I also love listening to old lectures by spiritual teachers because I think spirituality is an aspect of mental health healing most missing from common vernacular. Ram Dass, Eckhart Tolle, and Deepak Chopra are some of my favorites.
We are slowly seeing a shift in the way society views mental health. In your opinion, how can we remove the stigma and create more conversation around this issue?
There really has been! As someone who has been in the field for a decade, the difference between my advocacy efforts in 2013 to now gives me so much hope for the future. I’ve said it since then and I’ll continue to repeat it: simply making space for these conversations to happen is the easiest, most accessible, and most effective way to destigmatize. Talk about it with your family members, your friends, your barista, your friend from pilates. The more we incorporate mental health into our daily conversations, the more normal it becomes to ask for help, to share new coping strategies, and to connect with one another. Thank you for giving me this space to talk about it as well!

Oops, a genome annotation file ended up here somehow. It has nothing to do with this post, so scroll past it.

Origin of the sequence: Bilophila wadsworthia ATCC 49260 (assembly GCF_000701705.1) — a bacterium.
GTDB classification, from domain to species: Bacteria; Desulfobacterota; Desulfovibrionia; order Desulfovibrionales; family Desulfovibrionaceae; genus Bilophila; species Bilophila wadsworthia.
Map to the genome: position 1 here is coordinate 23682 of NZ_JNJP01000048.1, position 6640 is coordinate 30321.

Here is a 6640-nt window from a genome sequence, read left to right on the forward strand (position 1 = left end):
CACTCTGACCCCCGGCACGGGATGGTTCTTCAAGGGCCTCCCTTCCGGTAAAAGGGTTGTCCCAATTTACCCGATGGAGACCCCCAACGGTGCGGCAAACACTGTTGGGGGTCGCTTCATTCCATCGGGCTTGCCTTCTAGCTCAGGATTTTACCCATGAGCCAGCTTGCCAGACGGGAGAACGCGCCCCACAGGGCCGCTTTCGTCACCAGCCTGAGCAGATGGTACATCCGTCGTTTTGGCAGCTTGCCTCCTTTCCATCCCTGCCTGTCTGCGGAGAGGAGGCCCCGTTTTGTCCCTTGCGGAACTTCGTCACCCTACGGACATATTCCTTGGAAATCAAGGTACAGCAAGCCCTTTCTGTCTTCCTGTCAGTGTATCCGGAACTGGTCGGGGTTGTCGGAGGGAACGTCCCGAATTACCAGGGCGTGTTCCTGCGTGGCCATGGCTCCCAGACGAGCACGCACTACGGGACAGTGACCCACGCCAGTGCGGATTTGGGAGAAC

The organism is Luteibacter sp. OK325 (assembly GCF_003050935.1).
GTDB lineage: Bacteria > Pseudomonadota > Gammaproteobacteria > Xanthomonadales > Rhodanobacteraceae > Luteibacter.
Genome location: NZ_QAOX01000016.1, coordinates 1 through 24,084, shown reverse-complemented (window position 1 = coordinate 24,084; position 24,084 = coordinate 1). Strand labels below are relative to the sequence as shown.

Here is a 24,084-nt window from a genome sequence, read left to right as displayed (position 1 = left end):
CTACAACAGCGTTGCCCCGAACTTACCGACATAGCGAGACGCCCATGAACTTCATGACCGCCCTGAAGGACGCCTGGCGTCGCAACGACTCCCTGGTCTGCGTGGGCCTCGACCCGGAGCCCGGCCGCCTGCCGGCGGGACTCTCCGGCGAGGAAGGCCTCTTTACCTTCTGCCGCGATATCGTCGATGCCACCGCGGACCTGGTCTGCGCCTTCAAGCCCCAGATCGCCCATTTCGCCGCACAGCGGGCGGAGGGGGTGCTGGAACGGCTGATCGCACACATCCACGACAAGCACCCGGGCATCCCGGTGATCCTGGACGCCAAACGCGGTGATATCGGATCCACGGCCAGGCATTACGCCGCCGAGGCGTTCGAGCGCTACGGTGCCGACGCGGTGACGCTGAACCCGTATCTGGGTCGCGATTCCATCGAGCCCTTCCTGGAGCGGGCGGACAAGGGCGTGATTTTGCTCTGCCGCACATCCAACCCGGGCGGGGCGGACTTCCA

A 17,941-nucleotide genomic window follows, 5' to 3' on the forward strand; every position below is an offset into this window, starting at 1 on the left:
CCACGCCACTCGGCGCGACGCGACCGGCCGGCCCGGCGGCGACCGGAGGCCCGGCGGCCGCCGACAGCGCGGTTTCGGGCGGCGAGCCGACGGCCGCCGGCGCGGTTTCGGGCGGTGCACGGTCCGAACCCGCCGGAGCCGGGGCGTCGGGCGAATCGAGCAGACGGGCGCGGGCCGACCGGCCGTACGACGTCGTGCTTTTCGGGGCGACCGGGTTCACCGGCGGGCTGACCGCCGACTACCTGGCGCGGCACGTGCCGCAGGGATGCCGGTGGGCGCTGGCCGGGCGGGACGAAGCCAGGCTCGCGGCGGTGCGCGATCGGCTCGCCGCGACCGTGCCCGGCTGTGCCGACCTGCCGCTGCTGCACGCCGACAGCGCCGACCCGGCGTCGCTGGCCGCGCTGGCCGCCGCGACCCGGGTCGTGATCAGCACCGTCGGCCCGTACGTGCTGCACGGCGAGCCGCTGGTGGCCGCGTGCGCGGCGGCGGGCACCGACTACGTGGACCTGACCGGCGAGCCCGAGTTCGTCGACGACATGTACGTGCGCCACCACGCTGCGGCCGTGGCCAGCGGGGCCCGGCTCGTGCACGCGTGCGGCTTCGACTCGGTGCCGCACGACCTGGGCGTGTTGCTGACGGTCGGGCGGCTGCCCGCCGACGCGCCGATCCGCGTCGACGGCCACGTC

What are your non-negotiables when it comes to wellness?
Meditation is the big one; nothing is more transformative (and research-backed) than a mindfulness practice. I can feel the shift every time I meditate in a way that other self-care activities just can’t replicate.
Some other non-negotiables are—getting outside within the first two hours of waking up; journaling; living in sync with my menstrual cycle (shout out Alisa Vitti’s book In The Flo) and frankly, the moon; connecting with my expansive friends; reading Eckhart Tolle; alone time; moving my body; listening to Ram Dass lectures; consuming art in various forms; and as silly as it is, my skincare routine.
It used to grind my gears when folks called a face mask “self-care,” but that was back when the common rhetoric around mental health only came up after a mass shooting (which, we all know, was the worst thing for mental health stigma). Nowadays, I think we have at least a baseline of mental health information enough to know that the face mask isn’t self-care… the ritual, mindfulness, and intention of caring for yourself is the self-care.
If you could give your younger self some advice, what would that be?
Trust the divine timing of your life. The Universe never says “no” — it only says “yes,” “not yet,” or “I have something better coming."